The Austrian Prix Ars Electronica organized since 1987 has itself long established as an indicator for trends in contemporary media art. Participation by internationally renowned artists from over 70 countries and almost 38,000 entries since it was first awarded demonstrate its high visibility as an interdisciplinary platform for computer artists around the world to showcase their work and projects in art, technology and society.
This year more than 4000 artist from 62 countries participated with their projects. The winners were announced last week and German Artist Julius von Bismark with his project “The Image Fulgurator” won one of the five “Golden Nicas” this year for his submission in the category Interactive Art.
Julius von Bismark describes The Image Fulgurator as a device to physically manipulate photography. The intervention happens while the image is taken and almost imperceptible by the photographer. Only when reviewing the resulting images the manipulation becomes visible within the photography.
As long as the pictures are taken with a flash, all images taken of the object(s) pointed at by the Fulgurator will be manipulated and visual information or messages can unnoticeable be planted into the photographs. (Here’s a diagram explaining the process)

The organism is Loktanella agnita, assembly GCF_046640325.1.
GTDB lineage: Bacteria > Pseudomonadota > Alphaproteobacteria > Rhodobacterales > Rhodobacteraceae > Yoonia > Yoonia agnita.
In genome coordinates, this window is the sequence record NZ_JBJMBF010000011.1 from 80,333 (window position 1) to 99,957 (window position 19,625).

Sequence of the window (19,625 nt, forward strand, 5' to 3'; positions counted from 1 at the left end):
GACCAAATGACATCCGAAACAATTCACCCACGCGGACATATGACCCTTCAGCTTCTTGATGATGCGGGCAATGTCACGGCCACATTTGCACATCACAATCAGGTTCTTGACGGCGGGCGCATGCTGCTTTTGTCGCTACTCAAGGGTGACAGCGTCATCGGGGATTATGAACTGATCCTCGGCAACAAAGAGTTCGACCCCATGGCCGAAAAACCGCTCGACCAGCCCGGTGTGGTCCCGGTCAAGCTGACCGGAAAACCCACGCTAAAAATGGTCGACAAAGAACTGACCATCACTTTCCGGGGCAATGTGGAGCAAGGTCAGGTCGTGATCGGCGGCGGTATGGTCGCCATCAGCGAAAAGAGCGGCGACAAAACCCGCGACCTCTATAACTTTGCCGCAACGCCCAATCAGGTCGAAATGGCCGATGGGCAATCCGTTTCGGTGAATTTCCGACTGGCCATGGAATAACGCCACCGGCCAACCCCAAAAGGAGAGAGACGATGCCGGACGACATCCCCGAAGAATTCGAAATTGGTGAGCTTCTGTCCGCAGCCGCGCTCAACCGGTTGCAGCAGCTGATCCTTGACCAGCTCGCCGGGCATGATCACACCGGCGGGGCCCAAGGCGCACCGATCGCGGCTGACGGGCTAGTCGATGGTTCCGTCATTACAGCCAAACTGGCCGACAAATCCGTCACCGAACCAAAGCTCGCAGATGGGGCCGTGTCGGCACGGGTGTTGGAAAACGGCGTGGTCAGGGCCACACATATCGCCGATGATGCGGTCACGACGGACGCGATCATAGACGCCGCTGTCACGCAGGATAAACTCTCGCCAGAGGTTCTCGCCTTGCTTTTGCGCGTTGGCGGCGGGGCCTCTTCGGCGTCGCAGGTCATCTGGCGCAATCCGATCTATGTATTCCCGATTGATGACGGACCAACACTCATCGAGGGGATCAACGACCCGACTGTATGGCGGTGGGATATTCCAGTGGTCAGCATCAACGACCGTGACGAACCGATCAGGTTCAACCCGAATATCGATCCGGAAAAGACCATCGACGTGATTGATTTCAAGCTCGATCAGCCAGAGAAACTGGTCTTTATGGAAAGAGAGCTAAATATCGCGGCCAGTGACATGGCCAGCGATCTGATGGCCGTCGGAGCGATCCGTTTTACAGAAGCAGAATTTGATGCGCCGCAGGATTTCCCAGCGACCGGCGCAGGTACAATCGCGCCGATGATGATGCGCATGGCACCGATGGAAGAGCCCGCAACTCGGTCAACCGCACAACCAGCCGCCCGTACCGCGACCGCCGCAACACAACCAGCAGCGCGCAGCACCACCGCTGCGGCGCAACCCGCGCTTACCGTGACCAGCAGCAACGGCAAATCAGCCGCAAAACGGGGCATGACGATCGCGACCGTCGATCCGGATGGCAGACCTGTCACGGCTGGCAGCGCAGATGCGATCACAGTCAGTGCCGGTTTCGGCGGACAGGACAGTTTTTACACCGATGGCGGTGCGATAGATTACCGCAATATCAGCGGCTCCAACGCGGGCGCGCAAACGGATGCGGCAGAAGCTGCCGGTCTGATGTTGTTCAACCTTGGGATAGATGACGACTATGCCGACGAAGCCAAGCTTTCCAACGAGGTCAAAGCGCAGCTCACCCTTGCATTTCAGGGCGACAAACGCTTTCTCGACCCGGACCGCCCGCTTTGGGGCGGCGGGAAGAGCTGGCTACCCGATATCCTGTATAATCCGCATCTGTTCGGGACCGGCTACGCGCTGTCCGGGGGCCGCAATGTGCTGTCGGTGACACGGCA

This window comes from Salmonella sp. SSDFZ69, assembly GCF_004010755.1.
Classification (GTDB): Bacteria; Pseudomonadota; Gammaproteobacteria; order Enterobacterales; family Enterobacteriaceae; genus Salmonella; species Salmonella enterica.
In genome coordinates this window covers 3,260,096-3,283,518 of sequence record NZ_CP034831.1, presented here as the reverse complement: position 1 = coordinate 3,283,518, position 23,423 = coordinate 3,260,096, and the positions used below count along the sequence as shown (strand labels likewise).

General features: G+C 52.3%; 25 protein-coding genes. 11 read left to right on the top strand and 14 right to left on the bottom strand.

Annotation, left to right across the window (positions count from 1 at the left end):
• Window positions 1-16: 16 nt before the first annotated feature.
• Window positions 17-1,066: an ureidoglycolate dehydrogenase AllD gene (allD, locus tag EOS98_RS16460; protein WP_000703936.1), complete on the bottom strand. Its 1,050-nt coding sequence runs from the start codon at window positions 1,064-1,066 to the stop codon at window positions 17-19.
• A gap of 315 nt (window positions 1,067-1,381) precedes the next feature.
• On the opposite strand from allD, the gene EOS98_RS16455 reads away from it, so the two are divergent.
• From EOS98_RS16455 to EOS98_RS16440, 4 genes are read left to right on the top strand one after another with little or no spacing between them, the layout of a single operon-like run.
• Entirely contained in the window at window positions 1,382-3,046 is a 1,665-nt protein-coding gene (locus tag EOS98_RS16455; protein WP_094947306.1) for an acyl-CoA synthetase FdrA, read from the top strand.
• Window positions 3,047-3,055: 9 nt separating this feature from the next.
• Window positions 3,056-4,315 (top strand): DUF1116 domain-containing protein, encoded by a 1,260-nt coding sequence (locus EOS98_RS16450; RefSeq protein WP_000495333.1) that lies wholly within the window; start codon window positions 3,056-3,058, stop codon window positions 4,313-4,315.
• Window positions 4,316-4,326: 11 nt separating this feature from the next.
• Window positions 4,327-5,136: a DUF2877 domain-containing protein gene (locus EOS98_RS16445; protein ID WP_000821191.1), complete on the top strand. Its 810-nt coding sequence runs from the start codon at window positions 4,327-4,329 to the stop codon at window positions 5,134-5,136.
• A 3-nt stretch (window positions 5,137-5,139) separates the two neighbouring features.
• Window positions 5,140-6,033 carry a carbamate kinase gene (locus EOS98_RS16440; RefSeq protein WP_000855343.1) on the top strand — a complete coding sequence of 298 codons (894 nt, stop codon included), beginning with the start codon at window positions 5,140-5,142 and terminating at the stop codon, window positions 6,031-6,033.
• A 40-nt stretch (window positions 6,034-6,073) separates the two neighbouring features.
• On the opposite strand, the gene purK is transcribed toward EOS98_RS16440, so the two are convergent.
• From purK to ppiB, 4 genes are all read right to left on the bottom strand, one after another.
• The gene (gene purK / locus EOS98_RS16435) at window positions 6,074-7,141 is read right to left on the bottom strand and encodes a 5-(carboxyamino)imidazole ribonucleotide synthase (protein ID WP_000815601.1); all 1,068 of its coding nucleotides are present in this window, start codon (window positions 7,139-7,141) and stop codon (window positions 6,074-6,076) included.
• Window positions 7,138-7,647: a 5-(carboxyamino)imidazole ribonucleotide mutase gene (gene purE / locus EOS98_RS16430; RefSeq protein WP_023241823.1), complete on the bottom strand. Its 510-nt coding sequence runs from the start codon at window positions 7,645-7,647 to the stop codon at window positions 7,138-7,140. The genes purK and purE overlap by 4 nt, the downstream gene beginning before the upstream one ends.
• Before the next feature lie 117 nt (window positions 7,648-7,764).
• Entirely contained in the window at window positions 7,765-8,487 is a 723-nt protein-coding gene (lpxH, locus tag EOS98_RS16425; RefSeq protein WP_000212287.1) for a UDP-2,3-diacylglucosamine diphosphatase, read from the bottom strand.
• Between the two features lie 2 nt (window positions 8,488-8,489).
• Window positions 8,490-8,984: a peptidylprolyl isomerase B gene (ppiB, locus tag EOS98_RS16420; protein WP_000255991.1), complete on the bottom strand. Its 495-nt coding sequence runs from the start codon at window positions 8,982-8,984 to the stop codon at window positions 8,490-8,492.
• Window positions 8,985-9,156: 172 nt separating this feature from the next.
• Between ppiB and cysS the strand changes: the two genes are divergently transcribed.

(video after the link)
The Image Fulgurator uses kind of an optical feedback and projects the message(s) exactly in that moment onto the object when a picture is taken by someone. The manipulation itself only takes milliseconds.
In our understanding this opens up a broad spectrum of uses. Just think about which messages could be projected onto prominent landmarks (How about putting a “Made in China” sign on the Tour Eiffel, the Leaning tower of Pisa etc while hundreds of Asian tourists are taking pictures – well only one (non-political) example).
Below a video showing the use of the Image Fulgurator in Berlin at the Checkpoint Charlie.
From the Ars Electronica Winner announcement:
Image Fulgurator is amazing to behold—due in equal measure to its ingenious concept and its simple technical implementation. It makes it possible to manipulate photos and to do so at precisely the moment they’re being shot. This subversive witchcraft functions with any camera—as long as the flash is in use. The Image Fulgurator is synchronized with the flash to project some random message onto the subject being focused on at the moment the picture is snapped. Almost invisible to the naked eye, this ghostly image comes to the fore on the photo that eventually emerges.
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Outstanding art work and design. Have a look at the full size images (link below)…
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